Pink cover, flowers... you may think that Kare Kano was a romantic manga aimed predominantly at a female audience. And you'd be right, but whatever you do don't dismiss it, as it is certainly one of the best - if not the best - romantic comedy I have read.
The story follows Yukino Miyazawa, a pretty, intelligent, kind and sporty schoolgirl who has it all. On the surface at least. The Miyazawa everyone sees is a mask, she is in fact an ego-maniac, a girl who craves attention so much that she puts a huge amount of effort into portraying a perfect exterior to obtain the praise and admiration of her peers. Everyone looks up to her, and no-one outside her family knows her true self, but she has a problem - a rival. Souichiro Arima is a handsome, intelligent, kind and sporty schoolboy who effortlessly appears to be everything Miyazawa works so hard to be. Devoting her life to outdoing him, she thinks she has the upper hand... right up to the point when she uncharacteristically lets her guard down and he finds her slobbing out at home. Armed with this knowledge Arima has the power to bring her image crashing down, but whilst this knowledge could be devastating it could also be a shared secret that brings the pair together. Or Arima could just use it to make Miyazawa do his homework...
Despite sounding like something Richard Curtis did in 6th Form, Kare Kano is a hugely enjoyable and incredibly funny romantic comedy with extra emphasis on the comedy. The problem with many romantic manga - particularly those in the very female orientated 'shojo' style - is that they hold very little appeal to a male audience. However, whilst Kare Kano vol 1 does contain many of the typical 'shojo' elements (such as slightly effeminate, stunningly handsome male characters), the level and style of the comedy gives it a much more universal appeal. The art switches at regular intervals between a typical soft romantic style to caricatures and chucks in a truckload of visual gags. Whilst the story is still essentially a romance it throws in plenty of situation comedy (Arima meeting Miyazawa's family is an undoubted highlight) and a bit of drama too, but what really makes it work is Miyazawa herself.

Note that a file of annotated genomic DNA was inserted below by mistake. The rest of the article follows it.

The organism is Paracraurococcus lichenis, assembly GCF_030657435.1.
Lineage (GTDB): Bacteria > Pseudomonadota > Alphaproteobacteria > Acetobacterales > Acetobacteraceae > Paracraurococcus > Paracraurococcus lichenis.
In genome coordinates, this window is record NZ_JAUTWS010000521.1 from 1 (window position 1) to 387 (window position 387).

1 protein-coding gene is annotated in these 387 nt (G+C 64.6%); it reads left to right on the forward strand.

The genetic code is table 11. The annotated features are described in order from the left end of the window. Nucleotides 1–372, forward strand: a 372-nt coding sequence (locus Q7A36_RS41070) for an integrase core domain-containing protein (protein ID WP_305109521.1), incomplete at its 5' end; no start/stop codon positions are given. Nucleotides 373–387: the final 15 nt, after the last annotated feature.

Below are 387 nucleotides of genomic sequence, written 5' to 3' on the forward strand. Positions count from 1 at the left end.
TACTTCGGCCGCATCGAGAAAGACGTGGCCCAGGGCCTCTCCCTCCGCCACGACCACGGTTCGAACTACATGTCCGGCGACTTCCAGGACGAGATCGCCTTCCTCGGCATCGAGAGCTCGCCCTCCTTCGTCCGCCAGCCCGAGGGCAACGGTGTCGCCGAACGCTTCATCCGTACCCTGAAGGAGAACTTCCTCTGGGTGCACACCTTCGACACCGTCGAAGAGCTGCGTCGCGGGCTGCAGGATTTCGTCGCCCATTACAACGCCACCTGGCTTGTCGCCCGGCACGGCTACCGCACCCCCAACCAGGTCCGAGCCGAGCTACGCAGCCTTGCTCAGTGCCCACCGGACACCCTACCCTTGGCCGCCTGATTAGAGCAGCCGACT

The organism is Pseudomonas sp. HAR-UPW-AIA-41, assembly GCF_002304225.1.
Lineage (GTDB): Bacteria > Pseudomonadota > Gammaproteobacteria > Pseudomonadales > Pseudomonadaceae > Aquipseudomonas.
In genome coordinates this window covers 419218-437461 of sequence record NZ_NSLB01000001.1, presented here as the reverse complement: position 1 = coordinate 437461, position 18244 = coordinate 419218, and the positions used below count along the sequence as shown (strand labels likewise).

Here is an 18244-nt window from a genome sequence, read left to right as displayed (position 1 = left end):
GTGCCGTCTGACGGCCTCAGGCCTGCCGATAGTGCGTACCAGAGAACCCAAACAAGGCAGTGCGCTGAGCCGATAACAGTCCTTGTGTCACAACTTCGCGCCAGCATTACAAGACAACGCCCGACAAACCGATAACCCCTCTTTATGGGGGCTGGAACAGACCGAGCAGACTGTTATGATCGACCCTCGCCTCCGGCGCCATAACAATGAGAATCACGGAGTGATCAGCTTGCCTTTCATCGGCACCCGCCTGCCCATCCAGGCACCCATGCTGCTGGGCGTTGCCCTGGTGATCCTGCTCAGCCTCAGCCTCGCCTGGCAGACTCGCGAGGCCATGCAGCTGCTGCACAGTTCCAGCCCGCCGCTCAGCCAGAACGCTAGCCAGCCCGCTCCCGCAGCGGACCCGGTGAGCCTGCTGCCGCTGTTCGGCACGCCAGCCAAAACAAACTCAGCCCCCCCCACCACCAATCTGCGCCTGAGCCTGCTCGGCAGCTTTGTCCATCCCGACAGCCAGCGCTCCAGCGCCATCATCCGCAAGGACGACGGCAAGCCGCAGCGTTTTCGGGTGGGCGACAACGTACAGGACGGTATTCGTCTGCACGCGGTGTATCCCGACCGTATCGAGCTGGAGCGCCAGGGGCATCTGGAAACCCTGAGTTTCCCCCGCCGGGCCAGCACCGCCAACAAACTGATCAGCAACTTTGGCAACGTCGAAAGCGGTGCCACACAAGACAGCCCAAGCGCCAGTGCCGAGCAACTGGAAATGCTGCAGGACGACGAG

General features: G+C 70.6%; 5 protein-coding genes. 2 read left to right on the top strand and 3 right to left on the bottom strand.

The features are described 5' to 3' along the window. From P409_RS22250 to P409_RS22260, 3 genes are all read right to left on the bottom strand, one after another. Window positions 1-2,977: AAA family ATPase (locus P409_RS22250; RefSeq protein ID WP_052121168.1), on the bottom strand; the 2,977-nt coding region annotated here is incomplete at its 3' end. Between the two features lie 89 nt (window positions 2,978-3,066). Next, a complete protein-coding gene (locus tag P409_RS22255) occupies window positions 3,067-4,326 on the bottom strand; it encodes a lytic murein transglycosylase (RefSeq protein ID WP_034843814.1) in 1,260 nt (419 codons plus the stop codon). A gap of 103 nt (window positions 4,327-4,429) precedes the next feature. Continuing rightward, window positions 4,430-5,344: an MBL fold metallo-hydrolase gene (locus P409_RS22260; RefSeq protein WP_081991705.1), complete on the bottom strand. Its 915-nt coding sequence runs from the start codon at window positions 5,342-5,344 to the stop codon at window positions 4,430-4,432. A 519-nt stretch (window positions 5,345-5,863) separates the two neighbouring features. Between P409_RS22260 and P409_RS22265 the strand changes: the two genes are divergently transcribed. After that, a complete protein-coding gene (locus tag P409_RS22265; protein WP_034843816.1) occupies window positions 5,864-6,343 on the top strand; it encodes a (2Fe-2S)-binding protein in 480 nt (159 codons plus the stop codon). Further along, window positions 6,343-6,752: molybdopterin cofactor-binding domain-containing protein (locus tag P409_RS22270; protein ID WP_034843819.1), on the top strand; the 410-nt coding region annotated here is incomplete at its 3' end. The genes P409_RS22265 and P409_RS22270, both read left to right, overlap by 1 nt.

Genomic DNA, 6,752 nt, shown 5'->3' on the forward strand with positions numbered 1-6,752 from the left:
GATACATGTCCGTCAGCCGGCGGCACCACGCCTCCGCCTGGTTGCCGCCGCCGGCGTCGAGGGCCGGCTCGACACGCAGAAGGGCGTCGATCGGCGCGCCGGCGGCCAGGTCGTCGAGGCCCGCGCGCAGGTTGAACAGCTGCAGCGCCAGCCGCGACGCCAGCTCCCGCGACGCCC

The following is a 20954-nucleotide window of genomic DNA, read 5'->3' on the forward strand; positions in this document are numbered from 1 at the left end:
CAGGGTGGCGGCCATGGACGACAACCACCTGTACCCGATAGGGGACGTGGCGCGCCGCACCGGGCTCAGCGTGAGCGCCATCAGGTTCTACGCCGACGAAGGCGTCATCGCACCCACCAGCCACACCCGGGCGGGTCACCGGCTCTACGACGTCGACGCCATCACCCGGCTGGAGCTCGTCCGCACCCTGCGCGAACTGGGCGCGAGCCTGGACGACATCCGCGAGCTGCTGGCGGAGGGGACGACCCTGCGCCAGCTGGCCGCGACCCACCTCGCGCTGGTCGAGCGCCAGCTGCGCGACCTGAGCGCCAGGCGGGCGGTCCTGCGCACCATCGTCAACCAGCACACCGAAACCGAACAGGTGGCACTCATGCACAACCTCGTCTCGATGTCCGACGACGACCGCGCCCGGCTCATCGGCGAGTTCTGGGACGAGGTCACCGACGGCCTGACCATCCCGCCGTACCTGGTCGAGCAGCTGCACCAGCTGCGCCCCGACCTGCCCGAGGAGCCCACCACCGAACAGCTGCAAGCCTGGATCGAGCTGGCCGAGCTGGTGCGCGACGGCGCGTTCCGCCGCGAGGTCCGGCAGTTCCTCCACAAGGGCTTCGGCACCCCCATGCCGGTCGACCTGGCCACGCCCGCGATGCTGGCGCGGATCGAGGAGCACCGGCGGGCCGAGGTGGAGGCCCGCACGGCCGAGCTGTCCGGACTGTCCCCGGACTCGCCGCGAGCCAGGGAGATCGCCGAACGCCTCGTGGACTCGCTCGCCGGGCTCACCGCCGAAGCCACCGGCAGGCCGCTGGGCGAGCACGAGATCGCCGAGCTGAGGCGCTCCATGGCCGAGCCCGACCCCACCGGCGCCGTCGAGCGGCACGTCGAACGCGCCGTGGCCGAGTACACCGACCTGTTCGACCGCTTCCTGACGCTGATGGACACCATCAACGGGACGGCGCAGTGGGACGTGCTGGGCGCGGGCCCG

Yukino Miyazawa is such a great character, she may be slightly warped and scary but you love her anyway. Like a swan she is serene and brilliant on the surface, but below it she is working insanely hard to keep up her effortless appearance. She is a large part of what makes Kare Kano good, things are never dull when the story focuses on her but there are still a lot of questions to be answered. Why is she so determined to be the best? How has her lifestyle affected her? These things haven't been tackled yet, and although Arima's past has been tantalisingly touched on it hasn't really been explored either. There are some intriguing areas to be covered in the future, and my only real gripe with this book is that just as it hits a romantic cliffhanger the action switches to a completely new story. This second story takes up about a third of the book and although it's a sweet romantic short, it's pretty average and its inclusions seems a little pointless when the main story was getting so good.
To be honest I only really picked this up on a whim after
seeing some of the hilarious anime series based on it, and it was better than I
could have hoped. I found Kare Kano vol 1 to be one of the most
enjoyable books I have read in a fair while, it's packed with great comedy and
sets up an intriguing romance with plenty of areas to be explored. The
second story in the book is not as good as the main one, but it's
certainly not bad, and the main story is great. There's plenty of room for
character development over the coming volumes and I for one will certainly be
sticking with it to see what will happen. On this evidence Kare Kano
will hopefully continue to be superb!
The author Masami Tsuda puts several little autobiographical asides throughout the book about herself and her life, called 'Tsuda Diary'. These columns are great fun and there are longer ones at the end of the book too, along with some fan reactions and the usual adverts. The Tsuda Diary is a great extra and it gives an interesting insight into Tsuda's personality, excellent stuff!